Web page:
8400 Wilshire Blvd
Beverly Hills, CA 90211
Red Medicine is a very polarizing restaurant. It has its fans (like myself) who defend the progressive, Vietnamese-inspired cooking as forward-thinking cuisine that cannot be found anywhere else. On the other hand, there are plenty of diners in LA who see the restaurant as arrogant and gimmicky, and rather “fusion-y” with no real sense of direction. The restaurant has done itself no favors in the past, whether it be the “unmasking” of LA Times critic S. Irene Virbila, or the more recent Twitter incident where they publicly shamed no-shows. In fact, they are probably more appreciated by chefs and out-of-town diners than the masses here in the city who pride themselves on dining at what’s the next hot thing, or the next critical darling. And that’s too bad, because I do believe Red Medicine is sophisticated dining at its finest and most creative, one that can exist in a much more formal setting, but is what it is because it’s in LA. And that’s not a bad thing, although the level of appreciation might come with such territory. But put this restaurant in NYC or SF, and it probably has a Michelin star.
The controversial restaurant is also one that has consistently gotten better over time. I liked my first visit, and I really liked my next visit, and I loved my most recent visit from a couple of weeks ago. With each visit, the flavors get more bold, the profiles get more complex, and the combinations get more cohesive. But these characteristics are some of the aspects that make the restaurant so polarizing. It’s not a matter of complaining that diners aren’t sophisticated enough to understand and appreciate the dishes here, but rather more of a “there’s too fucking much going on here and I just want to enjoy my food” sentiment. And that’s just fine – this restaurant isn’t for everyone, and the restaurant knows it. It’s true to its own vision, however weird and complicated that may be. You just have to go in with an open mind. Also, those of you who’ve had service issues in the past – I can truly say that I’ve never encounter such problems. Water was always refilled, servers were informative and checked in often without being intrusive, and dishes were cleared after every course.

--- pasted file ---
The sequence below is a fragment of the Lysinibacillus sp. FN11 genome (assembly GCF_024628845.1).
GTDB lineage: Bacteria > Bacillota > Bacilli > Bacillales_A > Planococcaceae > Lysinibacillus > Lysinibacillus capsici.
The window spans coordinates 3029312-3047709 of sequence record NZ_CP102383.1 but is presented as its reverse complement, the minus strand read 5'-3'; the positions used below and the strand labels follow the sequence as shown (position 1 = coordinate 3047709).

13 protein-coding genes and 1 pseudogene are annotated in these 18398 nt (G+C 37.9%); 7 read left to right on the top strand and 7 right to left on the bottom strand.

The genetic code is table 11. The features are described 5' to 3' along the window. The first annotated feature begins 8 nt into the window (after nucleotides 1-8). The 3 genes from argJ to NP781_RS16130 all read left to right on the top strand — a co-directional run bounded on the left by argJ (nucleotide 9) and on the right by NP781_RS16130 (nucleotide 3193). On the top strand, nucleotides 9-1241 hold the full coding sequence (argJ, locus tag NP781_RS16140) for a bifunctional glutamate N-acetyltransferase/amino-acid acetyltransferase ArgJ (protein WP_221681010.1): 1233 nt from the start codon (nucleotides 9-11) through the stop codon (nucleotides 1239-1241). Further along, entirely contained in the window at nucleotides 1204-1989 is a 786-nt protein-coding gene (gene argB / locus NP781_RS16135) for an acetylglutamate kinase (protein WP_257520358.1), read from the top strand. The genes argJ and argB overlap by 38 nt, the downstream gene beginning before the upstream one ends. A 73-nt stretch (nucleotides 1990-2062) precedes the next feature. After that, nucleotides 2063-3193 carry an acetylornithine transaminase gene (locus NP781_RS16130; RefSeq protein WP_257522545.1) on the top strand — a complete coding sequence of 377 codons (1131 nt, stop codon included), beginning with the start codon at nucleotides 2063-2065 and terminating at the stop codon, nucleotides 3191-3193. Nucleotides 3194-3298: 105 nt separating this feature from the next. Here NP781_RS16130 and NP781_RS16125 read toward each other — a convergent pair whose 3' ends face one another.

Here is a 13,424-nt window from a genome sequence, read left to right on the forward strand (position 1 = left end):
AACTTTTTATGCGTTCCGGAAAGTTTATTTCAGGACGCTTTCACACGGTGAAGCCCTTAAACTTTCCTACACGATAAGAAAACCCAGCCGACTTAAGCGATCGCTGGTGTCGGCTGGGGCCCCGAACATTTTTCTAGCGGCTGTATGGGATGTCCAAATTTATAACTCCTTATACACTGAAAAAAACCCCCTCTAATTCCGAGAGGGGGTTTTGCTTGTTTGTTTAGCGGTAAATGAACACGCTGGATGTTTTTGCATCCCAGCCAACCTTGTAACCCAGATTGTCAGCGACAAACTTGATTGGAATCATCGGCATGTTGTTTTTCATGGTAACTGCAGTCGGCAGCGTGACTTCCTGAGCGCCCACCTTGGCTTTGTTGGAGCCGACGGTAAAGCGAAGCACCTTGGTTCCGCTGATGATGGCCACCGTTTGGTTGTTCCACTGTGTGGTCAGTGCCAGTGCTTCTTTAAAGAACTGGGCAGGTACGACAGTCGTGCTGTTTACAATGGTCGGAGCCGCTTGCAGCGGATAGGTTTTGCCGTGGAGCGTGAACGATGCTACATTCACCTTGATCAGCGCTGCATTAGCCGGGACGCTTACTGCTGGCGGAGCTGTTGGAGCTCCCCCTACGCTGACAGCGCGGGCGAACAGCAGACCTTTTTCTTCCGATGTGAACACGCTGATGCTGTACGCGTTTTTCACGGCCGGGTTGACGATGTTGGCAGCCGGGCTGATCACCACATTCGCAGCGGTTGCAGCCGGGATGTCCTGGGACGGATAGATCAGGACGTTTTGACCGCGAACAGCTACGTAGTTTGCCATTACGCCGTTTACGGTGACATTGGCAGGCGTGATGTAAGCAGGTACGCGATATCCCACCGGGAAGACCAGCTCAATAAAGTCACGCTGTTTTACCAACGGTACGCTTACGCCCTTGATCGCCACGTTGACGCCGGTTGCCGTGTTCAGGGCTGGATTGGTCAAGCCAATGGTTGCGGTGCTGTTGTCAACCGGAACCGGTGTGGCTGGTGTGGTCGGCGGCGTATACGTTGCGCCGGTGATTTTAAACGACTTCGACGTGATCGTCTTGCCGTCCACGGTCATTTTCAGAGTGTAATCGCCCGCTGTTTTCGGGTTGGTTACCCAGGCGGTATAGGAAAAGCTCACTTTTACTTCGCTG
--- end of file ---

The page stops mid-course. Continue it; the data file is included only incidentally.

On this visit, Lawrence and I got the tasting menu (now of public knowledge and on the menu), and we added 4 supplemental dishes to make a custom 10-course meal. The standard 6-course tasting, at $65, isn’t really much of a steal, but it does have dishes that aren’t on the regular menu, and I’d say that you would want to order at least 5 of the 6 dishes if you were going the a la carte route anyways. I don’t want to go into a course-by-course breakdown since I’ve already done it in the past, but if you have a group of 2 or 4 this is definitely the route to go (do note that each course is essentially just the dish served in the same manner as they would be a la carte, hence me suggesting an even number of diners). You can always add other dishes that sound intriguing, and there are plenty of those, or if you have a larger group, you can order one of the large format dishes (I’ve heard amazing things about the brisket in particular, which I haven’t gotten around to trying). And don’t forget the cocktails – just as good and creative as the dishes.